In the beginning, when I first started searching for words, diving in the hope of discovering hidden stories somewhere inside myself, I was sure that I was swimming alone.
Even though I knew other writers were swimming in the water around me, each diving for his or her own unique stories, I didn't yet know how closely the process of writing--and reading-- linked us to each other.
There's a belief--and I don't know where it comes from--that writers must do all their work alone, struggling in solitude, learning the craft of writing and story-telling through a painful process of self-education that is all the more difficult because of the solitude.
For years I bought into this belief thinking that if I was a true writer, I had to prove it by finding what I needed to know about writing without anyone's help.
Somehow I succumbed to the myth that words would shoot down from the sky like bolts of lightening and flash through my pen onto the paper like magic--Hollywood magic--only if I worked alone. Through hundreds of pages I struggled this way, floundering in words.
I didn't realize--because of the blindness of youth--that I was never really swimming alone.
Once I learned to open my eyes in the water, I could see writers everywhere... working together... sharing what they'd learned on the pages of the very books that I held in my hands.
Now I hold onto the pages of books as if the stories they contain are rafts thrown to save my life.
In stories I discover companions who share their deepest secrets with me. Heart to heart. Soul to soul.
It took years for me to see through this myth of the solitary writer.
Yes, writers must work alone. Writing is a solitary pursuit, and solitude is essential for the work to be done. How else can we put our words down on paper? But we don't need to work in solitary confinement.
To understand this notion, I think I needed, first, to demystify the process of writing, and, more importantly, to become a person.
This notion of becoming a person before we can put true words on paper is described in Talent Is Not Enough, a collection of essays on writing by the Scottish children's novelist, Molly Hunter.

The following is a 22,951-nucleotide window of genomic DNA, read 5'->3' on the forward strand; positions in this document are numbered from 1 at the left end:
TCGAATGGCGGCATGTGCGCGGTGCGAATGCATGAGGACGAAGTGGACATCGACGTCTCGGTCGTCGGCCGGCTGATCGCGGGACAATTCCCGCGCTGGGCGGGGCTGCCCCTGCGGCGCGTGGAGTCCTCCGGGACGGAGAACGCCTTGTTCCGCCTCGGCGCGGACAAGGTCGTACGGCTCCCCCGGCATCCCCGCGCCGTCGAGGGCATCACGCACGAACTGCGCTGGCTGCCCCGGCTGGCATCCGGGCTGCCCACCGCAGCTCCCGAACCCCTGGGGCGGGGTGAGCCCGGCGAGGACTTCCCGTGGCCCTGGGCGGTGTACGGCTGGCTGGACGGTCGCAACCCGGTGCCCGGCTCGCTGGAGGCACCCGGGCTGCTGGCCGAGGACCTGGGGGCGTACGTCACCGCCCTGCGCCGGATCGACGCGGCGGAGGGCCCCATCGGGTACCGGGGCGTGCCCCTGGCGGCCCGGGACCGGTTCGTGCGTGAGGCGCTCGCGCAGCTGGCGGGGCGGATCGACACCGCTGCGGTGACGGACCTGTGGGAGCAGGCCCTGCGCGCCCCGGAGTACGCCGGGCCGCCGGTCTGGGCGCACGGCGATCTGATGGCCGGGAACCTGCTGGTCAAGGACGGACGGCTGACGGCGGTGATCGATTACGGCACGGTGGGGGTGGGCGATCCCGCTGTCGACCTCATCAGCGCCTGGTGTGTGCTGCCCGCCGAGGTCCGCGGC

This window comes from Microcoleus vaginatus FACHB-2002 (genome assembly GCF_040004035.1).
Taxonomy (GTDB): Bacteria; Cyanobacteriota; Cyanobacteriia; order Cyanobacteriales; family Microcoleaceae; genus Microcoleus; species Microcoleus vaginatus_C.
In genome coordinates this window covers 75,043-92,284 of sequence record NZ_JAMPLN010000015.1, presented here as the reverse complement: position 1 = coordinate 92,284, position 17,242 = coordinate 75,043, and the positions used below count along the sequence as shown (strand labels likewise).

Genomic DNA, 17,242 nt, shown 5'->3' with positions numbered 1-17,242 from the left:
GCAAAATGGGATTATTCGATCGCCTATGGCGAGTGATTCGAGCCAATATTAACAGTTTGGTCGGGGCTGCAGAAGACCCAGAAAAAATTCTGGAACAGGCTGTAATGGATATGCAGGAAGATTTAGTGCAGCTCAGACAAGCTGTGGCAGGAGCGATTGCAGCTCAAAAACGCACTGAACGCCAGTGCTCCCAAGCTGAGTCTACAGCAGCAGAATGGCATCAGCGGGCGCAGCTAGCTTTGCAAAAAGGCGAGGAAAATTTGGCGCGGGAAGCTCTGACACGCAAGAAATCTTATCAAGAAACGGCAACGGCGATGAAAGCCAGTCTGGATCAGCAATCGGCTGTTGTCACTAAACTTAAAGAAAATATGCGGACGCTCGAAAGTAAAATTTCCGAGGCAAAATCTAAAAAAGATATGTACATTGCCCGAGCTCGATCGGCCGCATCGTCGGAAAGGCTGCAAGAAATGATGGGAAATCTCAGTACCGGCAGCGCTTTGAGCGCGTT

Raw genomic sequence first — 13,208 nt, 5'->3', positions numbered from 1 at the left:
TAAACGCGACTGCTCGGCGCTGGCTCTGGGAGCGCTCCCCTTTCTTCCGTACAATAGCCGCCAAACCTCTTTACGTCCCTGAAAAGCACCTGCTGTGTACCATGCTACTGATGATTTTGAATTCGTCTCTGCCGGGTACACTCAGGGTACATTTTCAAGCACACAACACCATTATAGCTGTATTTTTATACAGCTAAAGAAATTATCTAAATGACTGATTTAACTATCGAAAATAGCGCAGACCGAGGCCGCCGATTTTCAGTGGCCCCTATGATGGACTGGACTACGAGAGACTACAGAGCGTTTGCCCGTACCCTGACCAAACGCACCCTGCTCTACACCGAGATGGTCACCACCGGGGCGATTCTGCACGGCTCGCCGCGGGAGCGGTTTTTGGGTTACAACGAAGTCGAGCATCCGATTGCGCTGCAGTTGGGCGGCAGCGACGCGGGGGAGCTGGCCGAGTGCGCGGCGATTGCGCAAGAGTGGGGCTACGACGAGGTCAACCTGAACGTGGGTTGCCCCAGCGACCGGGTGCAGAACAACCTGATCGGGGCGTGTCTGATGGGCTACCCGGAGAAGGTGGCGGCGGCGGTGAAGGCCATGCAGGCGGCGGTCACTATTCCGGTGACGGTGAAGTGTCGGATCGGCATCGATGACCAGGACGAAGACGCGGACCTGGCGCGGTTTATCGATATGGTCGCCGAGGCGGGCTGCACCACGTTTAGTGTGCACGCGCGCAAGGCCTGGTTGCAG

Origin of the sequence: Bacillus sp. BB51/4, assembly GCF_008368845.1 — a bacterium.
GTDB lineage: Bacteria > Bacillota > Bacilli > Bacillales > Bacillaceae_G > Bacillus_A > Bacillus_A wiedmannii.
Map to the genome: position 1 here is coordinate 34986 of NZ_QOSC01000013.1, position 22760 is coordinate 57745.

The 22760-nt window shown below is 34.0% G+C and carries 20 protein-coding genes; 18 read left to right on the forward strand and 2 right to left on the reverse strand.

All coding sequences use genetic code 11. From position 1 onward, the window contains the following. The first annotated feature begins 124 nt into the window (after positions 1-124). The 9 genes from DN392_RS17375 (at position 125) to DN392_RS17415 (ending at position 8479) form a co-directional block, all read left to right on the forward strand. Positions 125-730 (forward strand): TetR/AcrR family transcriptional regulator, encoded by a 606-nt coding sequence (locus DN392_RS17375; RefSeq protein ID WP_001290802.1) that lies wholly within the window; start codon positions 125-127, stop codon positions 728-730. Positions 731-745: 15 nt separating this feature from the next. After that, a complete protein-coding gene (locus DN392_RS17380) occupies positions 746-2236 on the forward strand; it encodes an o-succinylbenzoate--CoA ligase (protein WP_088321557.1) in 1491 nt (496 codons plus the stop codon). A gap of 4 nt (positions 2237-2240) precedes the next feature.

"The child that was myself was born with a little talent," writes Hunter, "and I have worked hard, hard, hard, to shape it. Yet even this could not have made me a writer, for there is no book can tell anything worth saying unless life itself has first said it to the person who conceived that book. A philosophy has to be hammered out, a mind shaped, a spirit tempered. This is true for all of the craft. It is the basic process which must happen before literature can be created."
Before "anything worth saying" can be written, we must become... ourselves.
Writing, then, isn't only about putting words on paper.
It's about living...and sharing ideas... and thinking about our words aloud... and taking risks (and sometimes failing) in the pursuit of our stories.
In time, if we keep at it... keep swimming and stay in the water... we are given a gift, of sorts: a clearer understanding of the world and ourselves.
This understanding may come in solitude.
Or it may come through an ongoing process of interacting with people and engaging with life.
It depends on which process works best for you... at any given moment in your life.
So, read and think deeply about words. Let the stories of other writers sink into you like hot coals, and watch as your own stories boil and rise to the surface.
And don't be afraid of swimming through the myth of solitude to share what you've learned about writing and life with others.
None of us are swimming alone.
P.S - A special note of thanks to Wordswimmer's guest authors to date--J. Irvin Kuns, Sarah Dessen, and Steven Schnur--who so graciously shared lessons that they've learned from their own works- and lives-in-progress, and, of course, to the many thoughtful writers who have swum through the myth of solitude to post their comments.